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Frequently asked questions about Financial Claims Scheme payments

The following frequently asked questions relate to the Financial Claims Scheme for banks, building societies and credit unions.

1. If the FCS is activated by the Australian Government, how would payments be made?

If the FCS is activated by the Australian Government, APRA would be responsible for administering the Scheme. The means of payment would be determined according to the circumstances of the affected institution and/or the particular deposit account. Options include, but would not be limited to:

  • payment by cheque;
  • electronic funds transfer (EFT) into an alternative account nominated by the account holder; or
  • payment into an account of the same kind at another financial institution that APRAwould establish on behalf of the account holder.This payment method is compulsory for certain prescribed accounts such as farm management accounts and retirement savings accounts.

2. If the FCS is activated, when would payments be made?

In the unlikely event that the FCS is activated by the Australian Government, APRAwould endeavour to make payments under the Scheme to the majority of account holders within seven calendar days. Payments in some circumstances may take longer.

3. How are funds protected under the FCS calculated?

Your FCS entitlement is based on the sum of your account balances at the time the FCSis declared, subject to the $250,000 limit.  Your entitlement will be adjusted to include interest up to the time of declaration of the FCS, and adjusted to deduct certain fees, charges and tax. 

4. If the FCS is activated and my only account is with the failed bank, how will I be paid my FCS entitlement?

In the unlikely event that the FCS is activated by the Australian Government, in most cases you will be able to elect to either be paid your FCS entitlement into an alternative account (the details of which you will need to provide) or to receive a cheque in the mail (to the address that is held on file with the banking institution). 

Affected account holders without an alternative account would need to open a new account at a bank, building society or credit union in order to receive the electronic payment or to deposit the cheque. If you elect for your FCS entitlement to be paid electronically into a new account, you will need to provide the new account details within approximately 48 hours after the FCS being declared.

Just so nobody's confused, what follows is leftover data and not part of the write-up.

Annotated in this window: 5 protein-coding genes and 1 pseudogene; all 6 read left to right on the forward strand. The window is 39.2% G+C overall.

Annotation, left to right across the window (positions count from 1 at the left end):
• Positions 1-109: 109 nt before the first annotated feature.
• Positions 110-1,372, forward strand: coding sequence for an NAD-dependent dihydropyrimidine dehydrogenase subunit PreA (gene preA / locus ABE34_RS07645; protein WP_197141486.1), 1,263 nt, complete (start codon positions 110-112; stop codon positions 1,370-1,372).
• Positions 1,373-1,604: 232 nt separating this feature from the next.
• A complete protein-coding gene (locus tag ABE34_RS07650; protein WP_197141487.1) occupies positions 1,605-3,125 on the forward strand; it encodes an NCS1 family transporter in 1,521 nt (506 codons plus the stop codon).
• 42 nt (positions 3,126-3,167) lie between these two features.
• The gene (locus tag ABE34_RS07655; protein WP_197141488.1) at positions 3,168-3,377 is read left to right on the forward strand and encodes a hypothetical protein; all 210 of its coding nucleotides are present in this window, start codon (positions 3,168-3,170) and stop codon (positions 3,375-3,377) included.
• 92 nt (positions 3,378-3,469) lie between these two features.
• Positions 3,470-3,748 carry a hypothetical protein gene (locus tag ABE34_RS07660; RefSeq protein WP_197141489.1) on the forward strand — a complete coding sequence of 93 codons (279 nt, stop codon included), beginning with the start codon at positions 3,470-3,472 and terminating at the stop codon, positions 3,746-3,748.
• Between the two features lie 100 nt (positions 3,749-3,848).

Payments will only be made in Australian dollars, and electronic payments will only be made to Australian banks, building societies and credit unions.

5. What is the liquidation process?

Liquidation is a process where an independent person, known as a liquidator, winds up a company by selling all its assets and paying its debts (or a portion of those debts where full payment is not possible) from the proceeds of the sale. The company’s debts are paid in an order of priority. When this process has been completed the company will usually be de-registered and will cease to exist as a legal entity. For example, in the unlikely event that a bank, building society or credit union incorporated in Australia fails and goes into into liquidation, any debts are paid out according to priority rules set out in Commonwealth legislation, including the Banking Act. Under the legislation, the proceeds from the sale of a failed banking institution's assets would be distributed (subject to certain exceptions) in the following order:

  1. to APRA, an amount equal to money paid by APRA to account-holders protected under the FCS;
  2. to APRA, for costs incurred in exercising its powers to administer the FCS;
  3. to account-holders at a bank, building society or credit union incorporated in Australia for amounts in protected accounts not paid out under the FCS, such as any excess over the $250,000 FCS limit;
  4. to the RBA, for any debts owed;
  5. to parties under an industry support contract certified under the Banking Act for the institution’s liabilities;
  6. to APRA, for costs of the statutory management of the failed institution;
  7. for other liabilities in the order of their priority as set out in the Corporations Act.

This means that in the liquidation of a bank, building society or credit union incorporated in Australia, an account-holder making a claim to recover an amount over the FCS limit of $250,000 would rank third in the order of priority listed above. 

If you are unable to find the information you are looking for on this page, please contact APRA. If you are seeking technical information on the implementation of the FCS go to Financial Claims Scheme for authorised deposit-taking institutions.